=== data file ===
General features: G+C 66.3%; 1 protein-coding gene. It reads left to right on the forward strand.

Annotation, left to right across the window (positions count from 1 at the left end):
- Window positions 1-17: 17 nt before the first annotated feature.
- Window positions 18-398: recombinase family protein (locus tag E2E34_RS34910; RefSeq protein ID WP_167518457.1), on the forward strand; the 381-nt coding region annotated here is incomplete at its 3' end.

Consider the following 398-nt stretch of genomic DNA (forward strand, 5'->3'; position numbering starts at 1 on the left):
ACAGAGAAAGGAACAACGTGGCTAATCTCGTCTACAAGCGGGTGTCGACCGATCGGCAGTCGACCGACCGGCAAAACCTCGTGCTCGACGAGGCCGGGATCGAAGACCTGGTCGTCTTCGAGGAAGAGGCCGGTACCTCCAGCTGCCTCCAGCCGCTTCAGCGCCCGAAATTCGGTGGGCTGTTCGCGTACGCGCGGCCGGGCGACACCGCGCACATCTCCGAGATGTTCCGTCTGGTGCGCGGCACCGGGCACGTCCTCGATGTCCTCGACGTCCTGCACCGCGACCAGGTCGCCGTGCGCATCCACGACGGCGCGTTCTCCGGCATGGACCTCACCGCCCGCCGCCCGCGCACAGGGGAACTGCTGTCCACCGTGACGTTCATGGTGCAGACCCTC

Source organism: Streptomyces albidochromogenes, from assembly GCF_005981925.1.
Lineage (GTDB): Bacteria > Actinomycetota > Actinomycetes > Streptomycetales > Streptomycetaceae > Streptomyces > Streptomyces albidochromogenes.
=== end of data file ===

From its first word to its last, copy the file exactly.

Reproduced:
General features: G+C 66.3%; 1 protein-coding gene. It reads left to right on the forward strand.

Annotation, left to right across the window (positions count from 1 at the left end):
- Window positions 1-17: 17 nt before the first annotated feature.
- Window positions 18-398: recombinase family protein (locus tag E2E34_RS34910; RefSeq protein ID WP_167518457.1), on the forward strand; the 381-nt coding region annotated here is incomplete at its 3' end.

Consider the following 398-nt stretch of genomic DNA (forward strand, 5'->3'; position numbering starts at 1 on the left):
ACAGAGAAAGGAACAACGTGGCTAATCTCGTCTACAAGCGGGTGTCGACCGATCGGCAGTCGACCGACCGGCAAAACCTCGTGCTCGACGAGGCCGGGATCGAAGACCTGGTCGTCTTCGAGGAAGAGGCCGGTACCTCCAGCTGCCTCCAGCCGCTTCAGCGCCCGAAATTCGGTGGGCTGTTCGCGTACGCGCGGCCGGGCGACACCGCGCACATCTCCGAGATGTTCCGTCTGGTGCGCGGCACCGGGCACGTCCTCGATGTCCTCGACGTCCTGCACCGCGACCAGGTCGCCGTGCGCATCCACGACGGCGCGTTCTCCGGCATGGACCTCACCGCCCGCCGCCCGCGCACAGGGGAACTGCTGTCCACCGTGACGTTCATGGTGCAGACCCTC

Source organism: Streptomyces albidochromogenes, from assembly GCF_005981925.1.
Lineage (GTDB): Bacteria > Actinomycetota > Actinomycetes > Streptomycetales > Streptomycetaceae > Streptomyces > Streptomyces albidochromogenes.